Gang Leader for A Day

Gang Leader for A Day

A Rogue Sociologist Takes to the Streets

Book - 2008
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First introduced in Freakonomics , here is the full story of Sudhir Venkatesh, the sociology grad student who infiltrated one of Chicago's most notorious gangs

The story of the young sociologist who studied a Chicago crack-dealing gang from the inside captured the world's attention when it was first described in Freakonomics . Gang Leader for a Day is the fascinating full story of how Sudhir Venkatesh managed to gain entrance into the gang, what he learned, and how his method revolutionized the academic establishment.

When Venkatesh walked into an abandoned building in one of Chicago's most notorious housing projects, he was looking for people to take a multiple-choice survey on urban poverty. A first-year grad student hoping to impress his professors with his boldness, he never imagined that as a result of the assignment he would befriend a gang leader named JT and spend the better part of a decade inside the projects under JT's protection, documenting what he saw there.

Over the next seven years, Venkatesh got to know the neighborhood dealers, crackheads, squatters, prostitutes, pimps, activists, cops, organizers, and officials. From his privileged position of unprecedented access, he observed JT and the rest of the gang as they operated their crack-selling business, conducted PR within their community, and rose up or fell within the ranks of the gang's complex organizational structure.

In Hollywood-speak, Gang Leader for a Day is The Wire meets Harvard University. It's a brazen, page turning, and fundamentally honest view into the morally ambiguous, highly intricate, often corrupt struggle to survive in what is tantamount to an urban war zone. It is also the story of a complicated friendship between Sudhir and JT-two young and ambitious men a universe apart.

Publisher: New York : Penguin Press, 2008.
ISBN: 9781594201509
Branch Call Number: 364.1 V559
Characteristics: xiv, 302 pages ; 25 cm


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Jun 02, 2017

Read cut and paste writing like "The Ballad of Danny Wolfe" - then read this book - night and day - it's the difference between boots on the ground reporting and and regurgitating stories from the Wpg Free Press. In this book you get real stories, real ideas, real info. Two stories on "little chicago" - you be the judge.

Mar 06, 2016

This book gives us a deeper understanding of how the "have nots" survive with their own economy and set of unspoken laws in order to survive. Drugs, killing and prostitution are not necessarily condoned but explained in a larger context of how these people are trying to survive because the mainstream life is leaving them outside. It gave me a better understanding of what life is like "inside the projects".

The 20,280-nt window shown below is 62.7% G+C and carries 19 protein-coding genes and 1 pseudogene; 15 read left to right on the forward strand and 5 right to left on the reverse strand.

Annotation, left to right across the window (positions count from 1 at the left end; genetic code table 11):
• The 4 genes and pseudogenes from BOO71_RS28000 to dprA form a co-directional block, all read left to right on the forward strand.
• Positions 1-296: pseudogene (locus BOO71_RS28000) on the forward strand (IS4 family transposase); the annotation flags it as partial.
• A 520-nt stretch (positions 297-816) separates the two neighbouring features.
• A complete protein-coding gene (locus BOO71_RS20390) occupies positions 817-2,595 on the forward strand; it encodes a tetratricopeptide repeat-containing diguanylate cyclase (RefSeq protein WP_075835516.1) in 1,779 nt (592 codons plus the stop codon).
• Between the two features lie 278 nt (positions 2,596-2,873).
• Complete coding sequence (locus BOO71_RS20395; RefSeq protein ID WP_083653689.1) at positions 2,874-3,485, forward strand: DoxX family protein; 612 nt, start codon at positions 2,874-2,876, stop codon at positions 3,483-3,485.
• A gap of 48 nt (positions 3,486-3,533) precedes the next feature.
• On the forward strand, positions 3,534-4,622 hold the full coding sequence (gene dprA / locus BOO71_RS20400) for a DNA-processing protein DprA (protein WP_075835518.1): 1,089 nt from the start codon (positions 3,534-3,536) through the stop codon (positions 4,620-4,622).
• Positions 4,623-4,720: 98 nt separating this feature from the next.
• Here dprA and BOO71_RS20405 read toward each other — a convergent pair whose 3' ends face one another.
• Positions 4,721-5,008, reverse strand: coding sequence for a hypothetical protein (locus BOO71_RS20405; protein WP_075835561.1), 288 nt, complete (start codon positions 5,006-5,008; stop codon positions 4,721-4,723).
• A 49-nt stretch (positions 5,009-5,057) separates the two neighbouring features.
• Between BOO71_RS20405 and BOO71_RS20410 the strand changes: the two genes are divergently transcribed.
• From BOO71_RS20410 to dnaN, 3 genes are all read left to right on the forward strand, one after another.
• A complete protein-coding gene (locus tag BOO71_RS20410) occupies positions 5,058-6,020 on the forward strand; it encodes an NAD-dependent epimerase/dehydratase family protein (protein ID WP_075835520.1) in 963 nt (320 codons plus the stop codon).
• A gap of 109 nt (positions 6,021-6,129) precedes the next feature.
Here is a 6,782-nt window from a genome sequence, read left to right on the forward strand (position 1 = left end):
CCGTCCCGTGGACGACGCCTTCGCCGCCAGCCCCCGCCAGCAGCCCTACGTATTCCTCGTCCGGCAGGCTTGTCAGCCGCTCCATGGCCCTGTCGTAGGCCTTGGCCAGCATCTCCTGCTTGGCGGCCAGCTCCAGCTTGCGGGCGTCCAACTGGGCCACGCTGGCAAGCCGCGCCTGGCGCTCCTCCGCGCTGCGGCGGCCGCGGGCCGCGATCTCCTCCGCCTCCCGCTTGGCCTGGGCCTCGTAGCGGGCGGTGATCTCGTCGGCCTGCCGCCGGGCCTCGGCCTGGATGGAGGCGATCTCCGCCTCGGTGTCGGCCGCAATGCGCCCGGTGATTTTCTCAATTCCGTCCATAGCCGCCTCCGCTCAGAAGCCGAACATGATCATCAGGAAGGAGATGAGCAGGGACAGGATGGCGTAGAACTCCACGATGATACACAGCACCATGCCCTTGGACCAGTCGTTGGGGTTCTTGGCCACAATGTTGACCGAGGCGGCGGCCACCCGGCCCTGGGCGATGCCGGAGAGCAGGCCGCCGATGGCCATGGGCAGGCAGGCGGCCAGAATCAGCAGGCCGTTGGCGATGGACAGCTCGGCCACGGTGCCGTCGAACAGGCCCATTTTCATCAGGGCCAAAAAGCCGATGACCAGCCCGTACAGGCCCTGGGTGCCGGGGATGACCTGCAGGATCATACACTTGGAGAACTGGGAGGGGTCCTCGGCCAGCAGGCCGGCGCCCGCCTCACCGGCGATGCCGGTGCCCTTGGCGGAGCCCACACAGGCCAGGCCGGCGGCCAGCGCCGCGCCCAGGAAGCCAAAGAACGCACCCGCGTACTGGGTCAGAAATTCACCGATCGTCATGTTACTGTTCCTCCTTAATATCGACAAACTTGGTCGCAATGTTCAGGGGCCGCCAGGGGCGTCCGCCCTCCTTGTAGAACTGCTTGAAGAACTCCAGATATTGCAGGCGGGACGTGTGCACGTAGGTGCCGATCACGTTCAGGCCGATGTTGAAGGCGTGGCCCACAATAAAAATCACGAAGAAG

Jun 27, 2015

Like many other readers, I was first introduced to Sudhir Venkatesh in a chapter of Steven Leavitt's 2005 bestseller, Freakonomics. Then I sort of forgot about him until I saw this new book circulating at the library, and picked it up. While a graduate student in sociology at the University of Chicago, Venkatesh takes the term "field work" to a whole new level, essentially becoming an honorary member of the gang he sets out to study. When his initial goal of approaching the Chicago housing projects with an armful of formal surveys is met with laughter and derision by the residents, Venkatesh isn't deterred, but abandons that angle and instead begins hanging around the buildings, getting to know the residents as human beings and gaining an insider's look at the complex and mysterious details of gang management and the fascinating economics of life in the projects. While I found the book riveting and Venkatesh's experiences valuable, as a reader and social justice advocate I came away with feelings of hopelessness, as there is little reason to think that life will improve for many of the memorable characters, deserving and otherwise, the reader becomes acquainted with within the pages of the book.

KCLSRecommends Oct 13, 2014

When Venkatesh first entered an abandoned housing project in Chicago, he was simply looking for people to answer a multiple-choice survey about urban poverty. He never imagined that as a result of the assignment he would befriend a gang leader and spend the better part of the next decade inside the projects documenting what he saw there.

May 05, 2014

I found this book an engaging, easy to read exploration into a world that is completely foreign to me. Quite eye opening. There have been criticisms, like the title being somewhat misleading but in the book Venkatesh acknowledges he was Gang Leader in name only and is rebuked when he takes his role too seriously.

I highly recommend this book to anyone with any interest in class/poverty issues.

Jul 08, 2013

Hearing recently of his discredit as a prof at the U of C recently certainly colored the impression he gave of himself as naive.

reikocyrnyc Dec 22, 2012

The kindle format of this book is restricted to Kindle devices (no apps allowed). Because I have a kindle app, I can't read this book and I can't switch to a different digital format that is readable. I wish the library had clearly posted this Kindle restriction.

mberk Feb 09, 2012

Wonderful insight. Kind of left me disappointed with the author though.

Nov 18, 2009



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